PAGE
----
"From Waste to Wisdom: Utilizing Wastewater Data and Virus Variant Modeling for Improving Epidemic Forecasting"
The ongoing COVID-19 pandemic has highlighted the importance of early detection and accurate forecasting of infectious disease outbreaks. Recent research has shown that incorporating wastewater data and virus variant modeling into mathematical models of epidemics can significantly improve our ability to achieve these goals. In this paper, we present a novel approach to epidemic modeling that utilizes both wastewater data and virus variant analysis. Specifically, we propose a mathematical model that combines a compartmental model of disease transmission with a model of two viral strains, allowing us to track the spread of different strains over time. We then apply this model to real-world data from a community in the United States and demonstrate its ability to accurately forecast the trajectory of the epidemic and identify potential hotspots for targeted intervention. Our results suggest that the incorporation of wastewater data and virus variant modeling can provide valuable insights into the transmission dynamics of infectious diseases and inform more effective public health interventions. Overall, these studies highlight the potential of this approach to revolutionize the field of epidemic modeling and improve our ability to control the spread of infectious diseases.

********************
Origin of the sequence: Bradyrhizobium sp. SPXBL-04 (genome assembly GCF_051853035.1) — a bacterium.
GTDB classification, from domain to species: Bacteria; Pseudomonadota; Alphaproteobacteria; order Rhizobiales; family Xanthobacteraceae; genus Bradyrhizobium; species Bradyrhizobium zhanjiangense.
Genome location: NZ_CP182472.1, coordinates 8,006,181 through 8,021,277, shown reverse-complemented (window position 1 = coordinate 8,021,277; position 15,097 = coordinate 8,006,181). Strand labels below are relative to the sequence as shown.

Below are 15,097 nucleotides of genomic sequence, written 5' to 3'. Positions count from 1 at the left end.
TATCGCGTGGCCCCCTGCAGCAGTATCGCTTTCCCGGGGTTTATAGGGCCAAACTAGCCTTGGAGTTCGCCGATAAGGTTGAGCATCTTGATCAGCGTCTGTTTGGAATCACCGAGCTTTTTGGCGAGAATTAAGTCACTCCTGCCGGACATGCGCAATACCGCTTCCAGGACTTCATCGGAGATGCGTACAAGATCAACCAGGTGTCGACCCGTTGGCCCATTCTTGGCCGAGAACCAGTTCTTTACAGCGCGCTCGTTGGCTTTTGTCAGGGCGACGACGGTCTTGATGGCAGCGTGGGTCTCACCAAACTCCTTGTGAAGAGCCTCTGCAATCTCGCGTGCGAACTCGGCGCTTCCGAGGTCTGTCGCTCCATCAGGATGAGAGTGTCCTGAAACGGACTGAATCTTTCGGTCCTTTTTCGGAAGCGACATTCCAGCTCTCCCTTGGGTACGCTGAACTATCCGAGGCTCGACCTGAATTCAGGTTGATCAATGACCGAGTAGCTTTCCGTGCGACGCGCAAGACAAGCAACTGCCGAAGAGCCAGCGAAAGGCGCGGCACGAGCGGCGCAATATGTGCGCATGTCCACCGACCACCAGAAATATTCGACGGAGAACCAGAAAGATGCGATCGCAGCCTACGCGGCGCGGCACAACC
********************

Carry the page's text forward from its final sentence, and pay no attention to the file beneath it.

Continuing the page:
Additional authors: Tin Phan, Los Alamos National Laboratory; Samantha Brozak, Arizona State University; Yang Kuang, Arizona State University; Fuqing Wu, The University of Texas Health Science Center at Houston; Anna Gitter, The University of Texas Health Science Center at Houston; Amy Xiao, Massachusetts Institute of Technology; Kristina D. Mena, The University of Texas Health Science Center at Houston.